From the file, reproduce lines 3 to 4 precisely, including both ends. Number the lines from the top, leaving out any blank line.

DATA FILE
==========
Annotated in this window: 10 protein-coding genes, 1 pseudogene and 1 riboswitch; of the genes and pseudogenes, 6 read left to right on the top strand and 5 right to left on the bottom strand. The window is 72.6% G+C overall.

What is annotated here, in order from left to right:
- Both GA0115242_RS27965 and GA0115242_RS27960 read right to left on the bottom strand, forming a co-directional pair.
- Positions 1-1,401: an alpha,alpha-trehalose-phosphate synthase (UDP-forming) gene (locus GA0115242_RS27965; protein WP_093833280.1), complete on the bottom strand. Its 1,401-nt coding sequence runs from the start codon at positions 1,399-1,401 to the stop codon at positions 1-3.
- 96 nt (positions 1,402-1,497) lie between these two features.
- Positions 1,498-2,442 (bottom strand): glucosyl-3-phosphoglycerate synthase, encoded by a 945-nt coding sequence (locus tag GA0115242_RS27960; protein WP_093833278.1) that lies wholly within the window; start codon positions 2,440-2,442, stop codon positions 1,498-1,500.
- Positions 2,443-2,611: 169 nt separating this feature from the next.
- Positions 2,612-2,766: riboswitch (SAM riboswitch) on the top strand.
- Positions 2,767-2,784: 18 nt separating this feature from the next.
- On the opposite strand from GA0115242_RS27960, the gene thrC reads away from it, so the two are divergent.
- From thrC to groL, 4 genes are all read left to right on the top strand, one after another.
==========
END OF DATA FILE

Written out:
- Both GA0115242_RS27965 and GA0115242_RS27960 read right to left on the bottom strand, forming a co-directional pair.
- Positions 1-1,401: an alpha,alpha-trehalose-phosphate synthase (UDP-forming) gene (locus GA0115242_RS27965; protein WP_093833280.1), complete on the bottom strand. Its 1,401-nt coding sequence runs from the start codon at positions 1,399-1,401 to the stop codon at positions 1-3.